As the calendar inches toward the new year, superstar free agent Manny Machado remains on the open market. He's scheduled meetings with three teams this week, so he appears to be narrowing his list of potential landing spots.
The clubs he's meeting with are surely the favorites in the Machado sweepstakes as they already have a seat at the table. Still, the prospect of a mystery team swooping in at the last minute to land the 26-year-old shouldn't be categorically dismissed. If the usual suspects are unwilling to give Machado the money or term that he wants, it's quite possible that he decides to change direction.
Here's how his current suitors rank, including three mystery teams that could be lurking in case the situation remains unresolved.
1) Philadelphia Phillies
The Phillies have been linked to both Machado and Bryce Harper since before the offseason began. Their acquisition of shortstop Jean Segura from the Seattle Mariners seemed to create a bit of a roadblock. After all, Machado has mentioned he wants to play at short going forward.
Money, presumably, will talk. And if the Phillies offer him the most cash over the longest term, it could very well be tempting enough to change Machado's mind. Phillies owner John Middleton said in November that money wouldn't be a concern, either, and that the team was ready to "be a little bit stupid about" how it's spent.
That supposed willingness to break the bank is what, for the moment, gives Philly the edge.
2) Chicago White Sox
There's been speculation floating around the Twittersphere that the White Sox attempted to gain Machado's favor by trading for his brother-in-law, Yonder Alonso. It seems absurd, but it certainly can't hurt their chances. Alonso could be a source of comfort and familiarity, but he won't be a deal-clincher.
It emerged over the weekend that Chicago doesn't want to hand out record deals to either of the big-ticket free agents. Like it or not, that's what it's going to take to get Machado. If the White Sox are trying to leverage themselves into getting a discount, they should probably re-think their strategy. A thin market won't necessarily mean he can be had at a bargain price.
That said, the White Sox are in a good position to land him, and the reports of stinginess could just be a smokescreen. Machado is meeting with them, after all, so the mutual interest is there. And signing him is the right move in this part of the team's rebuild.
3) New York Yankees
Never underestimate the Yankees. They have an open spot at shortstop with Didi Gregorius on the shelf to begin the season and set to hit free agency next winter. As good as Gregorius is, Machado would more than fill that void - especially with the bat - for the next decade.
Like the White Sox, however, the Yankees have shown some reluctance to spend the requisite amount of money to sign him. It's understandable, as they can still challenge for a World Series without Machado. This is a team that set power records by hitting 267 home runs in 2018, but it somehow still felt like the Yankees were underachievers.
Machado would change that. He's raked at Yankee Stadium by slashing .289/.344/.478 with eight homers and 10 doubles over 45 career games in the Bronx. Plus, he'd help form an incredibly frightening trio alongside Aaron Judge and Giancarlo Stanton for years to come.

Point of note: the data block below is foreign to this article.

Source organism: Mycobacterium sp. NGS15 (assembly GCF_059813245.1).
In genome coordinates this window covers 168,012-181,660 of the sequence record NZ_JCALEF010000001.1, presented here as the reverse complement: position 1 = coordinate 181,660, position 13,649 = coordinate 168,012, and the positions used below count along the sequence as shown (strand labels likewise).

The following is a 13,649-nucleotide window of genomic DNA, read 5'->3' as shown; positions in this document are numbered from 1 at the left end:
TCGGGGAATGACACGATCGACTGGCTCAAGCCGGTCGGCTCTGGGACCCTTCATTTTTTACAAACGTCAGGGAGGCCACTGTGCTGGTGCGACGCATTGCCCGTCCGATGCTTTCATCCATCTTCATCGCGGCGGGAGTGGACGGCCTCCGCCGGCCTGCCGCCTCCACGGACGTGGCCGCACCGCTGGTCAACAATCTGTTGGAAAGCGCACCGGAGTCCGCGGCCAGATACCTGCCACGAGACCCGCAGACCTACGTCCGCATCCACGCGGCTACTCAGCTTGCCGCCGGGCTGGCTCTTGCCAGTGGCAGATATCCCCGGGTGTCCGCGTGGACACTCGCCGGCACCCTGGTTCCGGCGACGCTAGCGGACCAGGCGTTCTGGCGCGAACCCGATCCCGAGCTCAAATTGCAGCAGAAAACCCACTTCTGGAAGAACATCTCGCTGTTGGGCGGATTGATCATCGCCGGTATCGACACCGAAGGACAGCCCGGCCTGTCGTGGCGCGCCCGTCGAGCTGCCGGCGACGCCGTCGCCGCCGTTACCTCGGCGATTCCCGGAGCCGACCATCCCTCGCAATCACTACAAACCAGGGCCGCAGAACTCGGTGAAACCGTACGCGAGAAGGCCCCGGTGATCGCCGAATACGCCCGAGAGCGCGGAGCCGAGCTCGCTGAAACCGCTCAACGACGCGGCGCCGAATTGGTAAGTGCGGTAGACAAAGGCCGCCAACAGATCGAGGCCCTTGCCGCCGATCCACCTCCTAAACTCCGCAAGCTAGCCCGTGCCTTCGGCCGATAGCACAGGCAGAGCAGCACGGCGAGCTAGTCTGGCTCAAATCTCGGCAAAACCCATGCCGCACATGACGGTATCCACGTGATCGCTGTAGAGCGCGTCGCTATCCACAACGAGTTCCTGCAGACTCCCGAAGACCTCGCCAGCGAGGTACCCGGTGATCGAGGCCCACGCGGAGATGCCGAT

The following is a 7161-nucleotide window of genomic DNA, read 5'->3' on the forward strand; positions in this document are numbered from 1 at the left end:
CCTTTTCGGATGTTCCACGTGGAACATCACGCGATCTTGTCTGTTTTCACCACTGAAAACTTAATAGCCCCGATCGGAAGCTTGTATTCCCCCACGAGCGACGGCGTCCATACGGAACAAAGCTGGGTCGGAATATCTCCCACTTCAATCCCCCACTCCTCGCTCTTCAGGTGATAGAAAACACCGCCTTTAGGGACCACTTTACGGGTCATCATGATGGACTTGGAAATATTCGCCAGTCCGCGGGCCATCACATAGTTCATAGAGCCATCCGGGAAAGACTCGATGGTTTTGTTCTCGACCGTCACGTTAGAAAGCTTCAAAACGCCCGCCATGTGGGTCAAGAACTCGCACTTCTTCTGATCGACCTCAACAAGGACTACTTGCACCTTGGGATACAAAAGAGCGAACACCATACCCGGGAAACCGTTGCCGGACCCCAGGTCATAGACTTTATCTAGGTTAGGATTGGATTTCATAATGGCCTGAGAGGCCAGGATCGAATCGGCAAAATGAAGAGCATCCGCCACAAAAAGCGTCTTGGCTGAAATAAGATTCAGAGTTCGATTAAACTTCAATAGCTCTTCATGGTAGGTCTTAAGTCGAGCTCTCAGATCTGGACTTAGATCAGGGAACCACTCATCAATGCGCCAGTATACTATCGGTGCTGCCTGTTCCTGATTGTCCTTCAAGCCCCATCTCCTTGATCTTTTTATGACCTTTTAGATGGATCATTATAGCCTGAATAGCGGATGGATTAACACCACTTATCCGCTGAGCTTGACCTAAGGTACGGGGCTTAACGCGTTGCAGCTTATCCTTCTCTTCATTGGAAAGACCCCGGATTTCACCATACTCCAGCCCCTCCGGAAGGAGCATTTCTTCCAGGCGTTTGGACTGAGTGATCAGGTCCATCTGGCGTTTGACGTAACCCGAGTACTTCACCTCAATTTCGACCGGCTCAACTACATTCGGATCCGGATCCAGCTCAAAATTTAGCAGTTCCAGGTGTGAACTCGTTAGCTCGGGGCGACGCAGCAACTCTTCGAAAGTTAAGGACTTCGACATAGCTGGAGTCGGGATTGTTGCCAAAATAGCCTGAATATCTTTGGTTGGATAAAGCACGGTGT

4) Miami Marlins
While speculation linking Machado to Miami has yet to gain much momentum, he would make a lot of sense, and not just because he lives there in the offseason.
The Marlins mortgaged their immediate future last offseason by trading away Stanton, Christian Yelich, Marcell Ozuna, and Dee Gordon. It was an effort to re-stock a floundering farm system that hasn't quite turned the corner yet (it's been a year, relax). But Machado isn't only a win-now move. The Marlins would make him the face of the franchise through the early years of a rebuild and into their planned ascent to postseason glory.
5) Los Angeles Angels
The Angels need pitching help more than anything, but bulking up the offense would certainly be a worthwhile alternative. He'd have to move back to third base because there is no chance Andrelton Simmons leaves shortstop. In that scenario, Zack Cozart shifts to second base.
Signing Machado could also make the finances a little stickier when Mike Trout's free agency comes around in 2021.
With all those caveats, why then would Machado still be an option? By the time Trout's contract situation rears its ugly head, Albert Pujols will be a lot closer to coming off the books, and by 2022, a roster built around Machado and Trout would look incredible. Young pitchers like Tyler Skaggs and Andrew Heaney would need to take a step forward and weather the storm in the rotation with Machado lining up alongside Trout, Shohei Ohtani, and Justin Upton in a fearsome lineup.
Also, owner Arte Moreno has spent big bucks several times before on much riskier names like an aging Pujols, Josh Hamilton, and C.J. Wilson. It'd be foolish to count them out.
6) Atlanta Braves
The Braves are a bad fit only if you believe they're committed to Dansby Swanson at shortstop no matter the alternative.
Atlanta entered the winter meetings with just the 16th-highest projected payroll for 2019, even after signing Josh Donaldson. Now is the perfect time to pounce. Of the other listed suitors, the White Sox and Marlins are projected to spend less, and the Phillies' payroll is poised to be slightly higher.
Donaldson is possibly a one-year option. Long-term, the Braves would be adding Machado to a core of Freddie Freeman, Ozzie Albies, and reigning NL Rookie of the Year Ronald Acuna in addition to a young and exciting pitching staff. Atlanta is coming off its first NL East title since 2013 and isn't far away from being a big-time contender.
Machado could be just the piece the Braves need if general manager Alex Anthopoulos decides to eschew his patient and frugal approach to make the biggest splash imaginable.